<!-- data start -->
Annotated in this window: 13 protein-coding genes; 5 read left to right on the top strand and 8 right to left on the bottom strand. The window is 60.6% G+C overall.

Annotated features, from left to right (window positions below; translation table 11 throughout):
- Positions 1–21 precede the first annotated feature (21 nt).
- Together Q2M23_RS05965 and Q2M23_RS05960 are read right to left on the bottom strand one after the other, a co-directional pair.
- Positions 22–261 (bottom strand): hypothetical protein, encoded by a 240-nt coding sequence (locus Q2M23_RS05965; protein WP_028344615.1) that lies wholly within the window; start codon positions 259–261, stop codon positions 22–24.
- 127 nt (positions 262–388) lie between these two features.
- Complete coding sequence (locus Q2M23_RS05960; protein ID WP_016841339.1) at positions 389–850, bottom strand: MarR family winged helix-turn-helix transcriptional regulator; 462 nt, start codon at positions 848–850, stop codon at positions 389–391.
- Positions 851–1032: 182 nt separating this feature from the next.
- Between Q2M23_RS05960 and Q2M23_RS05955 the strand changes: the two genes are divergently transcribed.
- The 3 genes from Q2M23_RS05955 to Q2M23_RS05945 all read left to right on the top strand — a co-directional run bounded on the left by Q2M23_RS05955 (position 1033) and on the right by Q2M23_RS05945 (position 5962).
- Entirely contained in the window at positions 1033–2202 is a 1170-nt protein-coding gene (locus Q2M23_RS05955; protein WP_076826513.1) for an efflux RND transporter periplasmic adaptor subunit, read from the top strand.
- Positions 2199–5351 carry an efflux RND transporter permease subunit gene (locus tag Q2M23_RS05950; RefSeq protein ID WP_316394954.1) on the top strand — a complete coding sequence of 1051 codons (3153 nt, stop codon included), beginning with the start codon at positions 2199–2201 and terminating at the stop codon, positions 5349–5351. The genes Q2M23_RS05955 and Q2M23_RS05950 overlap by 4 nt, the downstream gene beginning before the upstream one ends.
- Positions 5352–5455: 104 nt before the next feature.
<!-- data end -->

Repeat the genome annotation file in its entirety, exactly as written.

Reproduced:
Annotated in this window: 13 protein-coding genes; 5 read left to right on the top strand and 8 right to left on the bottom strand. The window is 60.6% G+C overall.

Annotated features, from left to right (window positions below; translation table 11 throughout):
- Positions 1–21 precede the first annotated feature (21 nt).
- Together Q2M23_RS05965 and Q2M23_RS05960 are read right to left on the bottom strand one after the other, a co-directional pair.
- Positions 22–261 (bottom strand): hypothetical protein, encoded by a 240-nt coding sequence (locus Q2M23_RS05965; protein WP_028344615.1) that lies wholly within the window; start codon positions 259–261, stop codon positions 22–24.
- 127 nt (positions 262–388) lie between these two features.
- Complete coding sequence (locus Q2M23_RS05960; protein ID WP_016841339.1) at positions 389–850, bottom strand: MarR family winged helix-turn-helix transcriptional regulator; 462 nt, start codon at positions 848–850, stop codon at positions 389–391.
- Positions 851–1032: 182 nt separating this feature from the next.
- Between Q2M23_RS05960 and Q2M23_RS05955 the strand changes: the two genes are divergently transcribed.
- The 3 genes from Q2M23_RS05955 to Q2M23_RS05945 all read left to right on the top strand — a co-directional run bounded on the left by Q2M23_RS05955 (position 1033) and on the right by Q2M23_RS05945 (position 5962).
- Entirely contained in the window at positions 1033–2202 is a 1170-nt protein-coding gene (locus Q2M23_RS05955; protein WP_076826513.1) for an efflux RND transporter periplasmic adaptor subunit, read from the top strand.
- Positions 2199–5351 carry an efflux RND transporter permease subunit gene (locus tag Q2M23_RS05950; RefSeq protein ID WP_316394954.1) on the top strand — a complete coding sequence of 1051 codons (3153 nt, stop codon included), beginning with the start codon at positions 2199–2201 and terminating at the stop codon, positions 5349–5351. The genes Q2M23_RS05955 and Q2M23_RS05950 overlap by 4 nt, the downstream gene beginning before the upstream one ends.
- Positions 5352–5455: 104 nt before the next feature.